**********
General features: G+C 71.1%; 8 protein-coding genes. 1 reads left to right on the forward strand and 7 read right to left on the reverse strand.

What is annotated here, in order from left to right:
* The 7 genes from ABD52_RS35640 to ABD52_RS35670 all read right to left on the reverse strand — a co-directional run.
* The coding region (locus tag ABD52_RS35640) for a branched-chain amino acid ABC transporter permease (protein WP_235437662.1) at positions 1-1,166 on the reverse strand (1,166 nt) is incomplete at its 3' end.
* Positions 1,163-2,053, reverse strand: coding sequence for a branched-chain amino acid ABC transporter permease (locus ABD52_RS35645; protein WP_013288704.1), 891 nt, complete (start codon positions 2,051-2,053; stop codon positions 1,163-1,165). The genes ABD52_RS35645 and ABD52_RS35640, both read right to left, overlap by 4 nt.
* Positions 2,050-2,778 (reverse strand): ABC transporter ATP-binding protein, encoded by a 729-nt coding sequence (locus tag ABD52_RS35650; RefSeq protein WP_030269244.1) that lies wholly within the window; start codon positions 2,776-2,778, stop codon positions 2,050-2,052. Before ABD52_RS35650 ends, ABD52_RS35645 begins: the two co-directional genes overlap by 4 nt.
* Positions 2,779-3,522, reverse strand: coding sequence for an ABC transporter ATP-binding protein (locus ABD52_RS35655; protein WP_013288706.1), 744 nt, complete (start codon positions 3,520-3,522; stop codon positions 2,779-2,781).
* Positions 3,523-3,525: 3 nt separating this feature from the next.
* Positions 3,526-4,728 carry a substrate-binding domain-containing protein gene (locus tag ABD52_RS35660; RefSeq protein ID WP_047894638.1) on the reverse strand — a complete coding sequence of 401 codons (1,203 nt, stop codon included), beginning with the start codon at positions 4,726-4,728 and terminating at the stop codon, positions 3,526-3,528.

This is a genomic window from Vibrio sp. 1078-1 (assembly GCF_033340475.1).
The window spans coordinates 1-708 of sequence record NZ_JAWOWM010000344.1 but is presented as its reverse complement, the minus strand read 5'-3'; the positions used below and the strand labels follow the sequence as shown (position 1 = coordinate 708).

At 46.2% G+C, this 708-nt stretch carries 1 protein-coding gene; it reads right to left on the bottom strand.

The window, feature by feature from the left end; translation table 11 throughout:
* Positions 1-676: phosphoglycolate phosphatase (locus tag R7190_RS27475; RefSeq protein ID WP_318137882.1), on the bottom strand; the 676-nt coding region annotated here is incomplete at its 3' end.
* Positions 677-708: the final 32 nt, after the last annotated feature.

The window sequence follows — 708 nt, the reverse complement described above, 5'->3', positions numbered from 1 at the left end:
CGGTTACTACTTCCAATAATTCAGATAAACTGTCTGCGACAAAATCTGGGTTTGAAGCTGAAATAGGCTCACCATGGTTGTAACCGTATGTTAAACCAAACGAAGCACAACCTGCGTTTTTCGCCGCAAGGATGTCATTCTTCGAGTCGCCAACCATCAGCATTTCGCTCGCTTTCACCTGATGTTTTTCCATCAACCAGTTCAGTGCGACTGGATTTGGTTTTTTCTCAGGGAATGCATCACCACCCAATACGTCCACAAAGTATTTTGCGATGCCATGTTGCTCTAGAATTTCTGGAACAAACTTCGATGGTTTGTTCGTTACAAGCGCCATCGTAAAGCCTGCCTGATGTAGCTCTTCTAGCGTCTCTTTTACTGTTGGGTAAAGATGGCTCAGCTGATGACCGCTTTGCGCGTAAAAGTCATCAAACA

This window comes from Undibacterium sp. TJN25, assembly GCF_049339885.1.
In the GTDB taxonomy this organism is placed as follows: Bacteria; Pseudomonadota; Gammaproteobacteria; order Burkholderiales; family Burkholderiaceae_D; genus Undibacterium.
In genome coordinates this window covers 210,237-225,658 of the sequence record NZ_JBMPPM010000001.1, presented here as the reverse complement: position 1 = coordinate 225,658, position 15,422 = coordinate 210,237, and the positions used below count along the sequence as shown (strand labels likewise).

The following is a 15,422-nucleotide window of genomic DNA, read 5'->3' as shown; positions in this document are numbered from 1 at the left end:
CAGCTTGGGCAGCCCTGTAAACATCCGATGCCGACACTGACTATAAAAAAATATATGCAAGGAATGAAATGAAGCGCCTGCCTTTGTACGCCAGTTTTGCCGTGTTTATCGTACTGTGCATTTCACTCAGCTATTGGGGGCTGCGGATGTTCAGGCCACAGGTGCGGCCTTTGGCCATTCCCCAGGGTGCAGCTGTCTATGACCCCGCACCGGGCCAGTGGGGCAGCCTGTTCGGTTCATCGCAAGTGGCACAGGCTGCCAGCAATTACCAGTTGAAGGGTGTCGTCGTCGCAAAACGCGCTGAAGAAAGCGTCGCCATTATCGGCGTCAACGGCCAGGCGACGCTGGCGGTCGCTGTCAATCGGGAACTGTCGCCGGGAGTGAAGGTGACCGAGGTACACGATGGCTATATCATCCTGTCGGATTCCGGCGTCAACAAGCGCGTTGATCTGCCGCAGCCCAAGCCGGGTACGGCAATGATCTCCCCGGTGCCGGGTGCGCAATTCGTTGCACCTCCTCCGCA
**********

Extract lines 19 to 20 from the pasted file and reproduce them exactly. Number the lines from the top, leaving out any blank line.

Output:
In the GTDB taxonomy this organism is placed as follows: Bacteria; Pseudomonadota; Gammaproteobacteria; order Burkholderiales; family Burkholderiaceae_D; genus Undibacterium.
In genome coordinates this window covers 210,237-225,658 of the sequence record NZ_JBMPPM010000001.1, presented here as the reverse complement: position 1 = coordinate 225,658, position 15,422 = coordinate 210,237, and the positions used below count along the sequence as shown (strand labels likewise).